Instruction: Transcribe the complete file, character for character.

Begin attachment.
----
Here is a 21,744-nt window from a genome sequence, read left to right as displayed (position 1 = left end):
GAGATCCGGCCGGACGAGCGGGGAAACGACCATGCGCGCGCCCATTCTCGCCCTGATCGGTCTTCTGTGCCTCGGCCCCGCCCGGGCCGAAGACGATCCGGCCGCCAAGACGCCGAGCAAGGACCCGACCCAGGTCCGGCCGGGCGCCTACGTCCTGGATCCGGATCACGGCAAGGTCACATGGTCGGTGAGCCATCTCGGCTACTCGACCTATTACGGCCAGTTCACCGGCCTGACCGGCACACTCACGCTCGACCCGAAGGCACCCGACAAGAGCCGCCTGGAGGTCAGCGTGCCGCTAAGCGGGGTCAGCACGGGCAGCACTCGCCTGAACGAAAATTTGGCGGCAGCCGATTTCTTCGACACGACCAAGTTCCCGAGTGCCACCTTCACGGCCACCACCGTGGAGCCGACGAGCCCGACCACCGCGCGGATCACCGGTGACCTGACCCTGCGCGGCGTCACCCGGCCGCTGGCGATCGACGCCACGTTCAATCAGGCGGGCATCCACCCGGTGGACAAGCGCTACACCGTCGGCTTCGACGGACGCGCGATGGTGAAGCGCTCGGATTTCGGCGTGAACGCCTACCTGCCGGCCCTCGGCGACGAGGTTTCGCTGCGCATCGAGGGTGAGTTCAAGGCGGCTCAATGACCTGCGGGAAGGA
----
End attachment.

Here is a 21,744-nt window from a genome sequence, read left to right as displayed (position 1 = left end):
GAGATCCGGCCGGACGAGCGGGGAAACGACCATGCGCGCGCCCATTCTCGCCCTGATCGGTCTTCTGTGCCTCGGCCCCGCCCGGGCCGAAGACGATCCGGCCGCCAAGACGCCGAGCAAGGACCCGACCCAGGTCCGGCCGGGCGCCTACGTCCTGGATCCGGATCACGGCAAGGTCACATGGTCGGTGAGCCATCTCGGCTACTCGACCTATTACGGCCAGTTCACCGGCCTGACCGGCACACTCACGCTCGACCCGAAGGCACCCGACAAGAGCCGCCTGGAGGTCAGCGTGCCGCTAAGCGGGGTCAGCACGGGCAGCACTCGCCTGAACGAAAATTTGGCGGCAGCCGATTTCTTCGACACGACCAAGTTCCCGAGTGCCACCTTCACGGCCACCACCGTGGAGCCGACGAGCCCGACCACCGCGCGGATCACCGGTGACCTGACCCTGCGCGGCGTCACCCGGCCGCTGGCGATCGACGCCACGTTCAATCAGGCGGGCATCCACCCGGTGGACAAGCGCTACACCGTCGGCTTCGACGGACGCGCGATGGTGAAGCGCTCGGATTTCGGCGTGAACGCCTACCTGCCGGCCCTCGGCGACGAGGTTTCGCTGCGCATCGAGGGTGAGTTCAAGGCGGCTCAATGACCTGCGGGAAGGA